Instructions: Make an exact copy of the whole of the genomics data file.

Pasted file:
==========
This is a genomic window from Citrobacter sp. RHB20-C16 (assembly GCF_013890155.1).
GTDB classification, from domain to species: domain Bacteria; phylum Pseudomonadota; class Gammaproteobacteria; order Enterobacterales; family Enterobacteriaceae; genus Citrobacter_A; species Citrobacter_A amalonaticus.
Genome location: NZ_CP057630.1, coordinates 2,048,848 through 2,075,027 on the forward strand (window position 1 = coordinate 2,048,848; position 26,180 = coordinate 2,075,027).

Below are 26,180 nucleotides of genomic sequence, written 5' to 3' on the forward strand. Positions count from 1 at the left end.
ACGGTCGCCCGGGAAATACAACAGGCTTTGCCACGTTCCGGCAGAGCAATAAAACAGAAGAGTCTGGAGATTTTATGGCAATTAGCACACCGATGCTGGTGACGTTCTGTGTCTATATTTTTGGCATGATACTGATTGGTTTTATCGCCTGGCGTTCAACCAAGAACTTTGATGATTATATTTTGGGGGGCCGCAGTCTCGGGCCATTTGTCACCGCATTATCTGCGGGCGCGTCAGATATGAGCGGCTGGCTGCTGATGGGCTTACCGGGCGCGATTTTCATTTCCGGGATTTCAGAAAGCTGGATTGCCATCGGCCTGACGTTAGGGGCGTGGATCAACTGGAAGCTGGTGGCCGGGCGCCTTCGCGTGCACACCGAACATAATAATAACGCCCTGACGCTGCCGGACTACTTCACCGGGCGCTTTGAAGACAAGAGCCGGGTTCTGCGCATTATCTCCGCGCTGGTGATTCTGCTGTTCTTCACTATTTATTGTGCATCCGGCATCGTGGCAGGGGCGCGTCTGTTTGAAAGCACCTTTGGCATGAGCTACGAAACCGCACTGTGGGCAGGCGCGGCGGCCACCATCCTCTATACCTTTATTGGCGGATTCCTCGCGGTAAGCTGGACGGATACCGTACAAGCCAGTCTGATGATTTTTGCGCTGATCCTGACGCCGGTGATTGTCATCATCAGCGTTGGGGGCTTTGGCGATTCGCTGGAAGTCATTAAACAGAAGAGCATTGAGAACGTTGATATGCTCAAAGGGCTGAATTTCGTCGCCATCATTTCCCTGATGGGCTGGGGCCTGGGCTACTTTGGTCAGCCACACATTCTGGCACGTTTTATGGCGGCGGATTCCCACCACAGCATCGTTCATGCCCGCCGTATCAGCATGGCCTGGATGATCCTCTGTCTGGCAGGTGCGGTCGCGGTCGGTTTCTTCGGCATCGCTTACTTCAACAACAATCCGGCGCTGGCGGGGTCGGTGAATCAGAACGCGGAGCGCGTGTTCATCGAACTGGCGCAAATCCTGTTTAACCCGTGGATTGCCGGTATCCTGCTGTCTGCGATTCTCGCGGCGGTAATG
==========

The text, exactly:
This is a genomic window from Citrobacter sp. RHB20-C16 (assembly GCF_013890155.1).
GTDB classification, from domain to species: domain Bacteria; phylum Pseudomonadota; class Gammaproteobacteria; order Enterobacterales; family Enterobacteriaceae; genus Citrobacter_A; species Citrobacter_A amalonaticus.
Genome location: NZ_CP057630.1, coordinates 2,048,848 through 2,075,027 on the forward strand (window position 1 = coordinate 2,048,848; position 26,180 = coordinate 2,075,027).

Below are 26,180 nucleotides of genomic sequence, written 5' to 3' on the forward strand. Positions count from 1 at the left end.
ACGGTCGCCCGGGAAATACAACAGGCTTTGCCACGTTCCGGCAGAGCAATAAAACAGAAGAGTCTGGAGATTTTATGGCAATTAGCACACCGATGCTGGTGACGTTCTGTGTCTATATTTTTGGCATGATACTGATTGGTTTTATCGCCTGGCGTTCAACCAAGAACTTTGATGATTATATTTTGGGGGGCCGCAGTCTCGGGCCATTTGTCACCGCATTATCTGCGGGCGCGTCAGATATGAGCGGCTGGCTGCTGATGGGCTTACCGGGCGCGATTTTCATTTCCGGGATTTCAGAAAGCTGGATTGCCATCGGCCTGACGTTAGGGGCGTGGATCAACTGGAAGCTGGTGGCCGGGCGCCTTCGCGTGCACACCGAACATAATAATAACGCCCTGACGCTGCCGGACTACTTCACCGGGCGCTTTGAAGACAAGAGCCGGGTTCTGCGCATTATCTCCGCGCTGGTGATTCTGCTGTTCTTCACTATTTATTGTGCATCCGGCATCGTGGCAGGGGCGCGTCTGTTTGAAAGCACCTTTGGCATGAGCTACGAAACCGCACTGTGGGCAGGCGCGGCGGCCACCATCCTCTATACCTTTATTGGCGGATTCCTCGCGGTAAGCTGGACGGATACCGTACAAGCCAGTCTGATGATTTTTGCGCTGATCCTGACGCCGGTGATTGTCATCATCAGCGTTGGGGGCTTTGGCGATTCGCTGGAAGTCATTAAACAGAAGAGCATTGAGAACGTTGATATGCTCAAAGGGCTGAATTTCGTCGCCATCATTTCCCTGATGGGCTGGGGCCTGGGCTACTTTGGTCAGCCACACATTCTGGCACGTTTTATGGCGGCGGATTCCCACCACAGCATCGTTCATGCCCGCCGTATCAGCATGGCCTGGATGATCCTCTGTCTGGCAGGTGCGGTCGCGGTCGGTTTCTTCGGCATCGCTTACTTCAACAACAATCCGGCGCTGGCGGGGTCGGTGAATCAGAACGCGGAGCGCGTGTTCATCGAACTGGCGCAAATCCTGTTTAACCCGTGGATTGCCGGTATCCTGCTGTCTGCGATTCTCGCGGCGGTAATG